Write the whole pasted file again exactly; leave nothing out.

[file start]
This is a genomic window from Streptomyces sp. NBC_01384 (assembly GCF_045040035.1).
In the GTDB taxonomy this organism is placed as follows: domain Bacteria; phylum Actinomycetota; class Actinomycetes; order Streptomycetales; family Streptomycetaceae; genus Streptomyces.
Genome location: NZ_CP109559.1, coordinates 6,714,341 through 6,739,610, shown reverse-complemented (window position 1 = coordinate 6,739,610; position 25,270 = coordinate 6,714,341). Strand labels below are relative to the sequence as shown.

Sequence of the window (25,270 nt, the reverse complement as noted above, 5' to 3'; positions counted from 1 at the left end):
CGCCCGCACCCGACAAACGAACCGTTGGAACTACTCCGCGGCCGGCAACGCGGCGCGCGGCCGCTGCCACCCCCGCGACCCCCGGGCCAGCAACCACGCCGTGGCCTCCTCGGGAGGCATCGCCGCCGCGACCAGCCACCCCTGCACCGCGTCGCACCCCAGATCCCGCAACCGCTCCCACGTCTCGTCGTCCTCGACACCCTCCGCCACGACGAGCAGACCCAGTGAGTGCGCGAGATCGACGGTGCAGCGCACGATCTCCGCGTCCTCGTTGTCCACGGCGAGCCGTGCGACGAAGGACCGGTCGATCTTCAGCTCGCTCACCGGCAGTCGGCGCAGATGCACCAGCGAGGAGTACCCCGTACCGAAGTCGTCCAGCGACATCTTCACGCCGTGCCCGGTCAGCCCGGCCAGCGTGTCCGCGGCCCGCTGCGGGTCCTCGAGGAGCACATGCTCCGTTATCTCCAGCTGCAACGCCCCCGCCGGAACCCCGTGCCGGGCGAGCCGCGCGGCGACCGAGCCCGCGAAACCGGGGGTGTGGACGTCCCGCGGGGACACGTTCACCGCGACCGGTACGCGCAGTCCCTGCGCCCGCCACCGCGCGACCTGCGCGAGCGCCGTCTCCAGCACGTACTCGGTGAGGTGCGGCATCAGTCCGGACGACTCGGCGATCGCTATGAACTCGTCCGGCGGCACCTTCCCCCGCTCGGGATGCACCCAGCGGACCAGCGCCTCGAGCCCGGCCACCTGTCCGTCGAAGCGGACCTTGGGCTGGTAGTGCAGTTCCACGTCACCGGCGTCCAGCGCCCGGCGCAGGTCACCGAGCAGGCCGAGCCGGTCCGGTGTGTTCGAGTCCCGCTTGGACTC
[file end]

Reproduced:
This is a genomic window from Streptomyces sp. NBC_01384 (assembly GCF_045040035.1).
In the GTDB taxonomy this organism is placed as follows: domain Bacteria; phylum Actinomycetota; class Actinomycetes; order Streptomycetales; family Streptomycetaceae; genus Streptomyces.
Genome location: NZ_CP109559.1, coordinates 6,714,341 through 6,739,610, shown reverse-complemented (window position 1 = coordinate 6,739,610; position 25,270 = coordinate 6,714,341). Strand labels below are relative to the sequence as shown.

Sequence of the window (25,270 nt, the reverse complement as noted above, 5' to 3'; positions counted from 1 at the left end):
CGCCCGCACCCGACAAACGAACCGTTGGAACTACTCCGCGGCCGGCAACGCGGCGCGCGGCCGCTGCCACCCCCGCGACCCCCGGGCCAGCAACCACGCCGTGGCCTCCTCGGGAGGCATCGCCGCCGCGACCAGCCACCCCTGCACCGCGTCGCACCCCAGATCCCGCAACCGCTCCCACGTCTCGTCGTCCTCGACACCCTCCGCCACGACGAGCAGACCCAGTGAGTGCGCGAGATCGACGGTGCAGCGCACGATCTCCGCGTCCTCGTTGTCCACGGCGAGCCGTGCGACGAAGGACCGGTCGATCTTCAGCTCGCTCACCGGCAGTCGGCGCAGATGCACCAGCGAGGAGTACCCCGTACCGAAGTCGTCCAGCGACATCTTCACGCCGTGCCCGGTCAGCCCGGCCAGCGTGTCCGCGGCCCGCTGCGGGTCCTCGAGGAGCACATGCTCCGTTATCTCCAGCTGCAACGCCCCCGCCGGAACCCCGTGCCGGGCGAGCCGCGCGGCGACCGAGCCCGCGAAACCGGGGGTGTGGACGTCCCGCGGGGACACGTTCACCGCGACCGGTACGCGCAGTCCCTGCGCCCGCCACCGCGCGACCTGCGCGAGCGCCGTCTCCAGCACGTACTCGGTGAGGTGCGGCATCAGTCCGGACGACTCGGCGATCGCTATGAACTCGTCCGGCGGCACCTTCCCCCGCTCGGGATGCACCCAGCGGACCAGCGCCTCGAGCCCGGCCACCTGTCCGTCGAAGCGGACCTTGGGCTGGTAGTGCAGTTCCACGTCACCGGCGTCCAGCGCCCGGCGCAGGTCACCGAGCAGGCCGAGCCGGTCCGGTGTGTTCGAGTCCCGCTTGGACTC